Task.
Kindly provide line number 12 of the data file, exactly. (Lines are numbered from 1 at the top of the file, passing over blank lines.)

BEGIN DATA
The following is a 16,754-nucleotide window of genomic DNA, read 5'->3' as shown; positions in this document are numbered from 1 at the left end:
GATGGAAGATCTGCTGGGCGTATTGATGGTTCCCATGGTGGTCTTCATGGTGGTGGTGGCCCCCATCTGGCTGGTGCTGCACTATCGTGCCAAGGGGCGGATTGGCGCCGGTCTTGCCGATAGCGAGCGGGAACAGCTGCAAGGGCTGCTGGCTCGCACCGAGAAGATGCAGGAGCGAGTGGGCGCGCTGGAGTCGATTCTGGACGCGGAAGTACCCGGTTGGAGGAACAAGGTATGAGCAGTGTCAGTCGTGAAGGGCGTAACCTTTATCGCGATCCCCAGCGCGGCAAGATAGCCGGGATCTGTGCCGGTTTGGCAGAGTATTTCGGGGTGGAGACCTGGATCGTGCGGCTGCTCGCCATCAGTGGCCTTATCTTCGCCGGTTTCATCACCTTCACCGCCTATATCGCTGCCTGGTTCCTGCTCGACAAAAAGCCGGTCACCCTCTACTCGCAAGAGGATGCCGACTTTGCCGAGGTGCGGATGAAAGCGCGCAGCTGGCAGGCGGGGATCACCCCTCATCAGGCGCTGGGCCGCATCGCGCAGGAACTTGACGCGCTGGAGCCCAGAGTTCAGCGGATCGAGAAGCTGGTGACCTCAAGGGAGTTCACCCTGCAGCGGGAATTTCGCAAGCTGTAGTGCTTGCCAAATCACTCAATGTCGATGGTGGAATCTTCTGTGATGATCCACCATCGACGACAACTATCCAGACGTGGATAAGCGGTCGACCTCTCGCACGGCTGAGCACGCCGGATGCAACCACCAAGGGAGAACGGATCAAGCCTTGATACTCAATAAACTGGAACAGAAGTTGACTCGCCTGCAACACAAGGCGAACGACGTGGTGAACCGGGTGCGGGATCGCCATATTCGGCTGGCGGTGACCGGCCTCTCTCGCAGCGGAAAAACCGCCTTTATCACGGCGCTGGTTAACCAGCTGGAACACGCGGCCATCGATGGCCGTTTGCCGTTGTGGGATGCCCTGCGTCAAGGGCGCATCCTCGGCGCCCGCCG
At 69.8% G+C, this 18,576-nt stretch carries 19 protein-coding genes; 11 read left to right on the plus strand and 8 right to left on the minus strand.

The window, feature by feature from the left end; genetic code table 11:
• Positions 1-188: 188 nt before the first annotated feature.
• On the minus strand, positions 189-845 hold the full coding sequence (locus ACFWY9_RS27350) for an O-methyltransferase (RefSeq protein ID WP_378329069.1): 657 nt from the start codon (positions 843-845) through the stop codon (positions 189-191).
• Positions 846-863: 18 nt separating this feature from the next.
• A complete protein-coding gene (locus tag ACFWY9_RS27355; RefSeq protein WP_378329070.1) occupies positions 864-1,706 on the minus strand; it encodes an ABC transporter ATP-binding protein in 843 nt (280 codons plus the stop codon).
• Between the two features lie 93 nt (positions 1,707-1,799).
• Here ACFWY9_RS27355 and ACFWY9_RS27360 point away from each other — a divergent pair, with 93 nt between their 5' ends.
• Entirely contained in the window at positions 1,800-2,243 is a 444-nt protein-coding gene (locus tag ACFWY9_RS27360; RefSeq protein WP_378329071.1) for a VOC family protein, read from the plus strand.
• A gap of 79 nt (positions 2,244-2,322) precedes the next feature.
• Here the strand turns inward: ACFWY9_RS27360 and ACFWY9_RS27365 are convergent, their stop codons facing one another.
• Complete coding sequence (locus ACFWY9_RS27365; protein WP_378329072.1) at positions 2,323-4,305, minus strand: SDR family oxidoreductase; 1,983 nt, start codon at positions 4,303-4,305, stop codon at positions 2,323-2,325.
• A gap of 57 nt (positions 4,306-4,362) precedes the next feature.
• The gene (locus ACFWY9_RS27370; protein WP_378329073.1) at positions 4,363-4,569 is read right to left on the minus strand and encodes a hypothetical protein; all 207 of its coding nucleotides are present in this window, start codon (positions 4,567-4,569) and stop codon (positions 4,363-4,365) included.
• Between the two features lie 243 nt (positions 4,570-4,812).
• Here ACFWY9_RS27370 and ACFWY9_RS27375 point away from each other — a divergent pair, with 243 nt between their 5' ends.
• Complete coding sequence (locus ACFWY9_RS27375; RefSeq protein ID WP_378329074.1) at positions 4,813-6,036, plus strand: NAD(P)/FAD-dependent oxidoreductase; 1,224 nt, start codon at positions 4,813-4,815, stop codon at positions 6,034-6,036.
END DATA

• A gap of 79 nt (positions 2,244-2,322) precedes the next feature.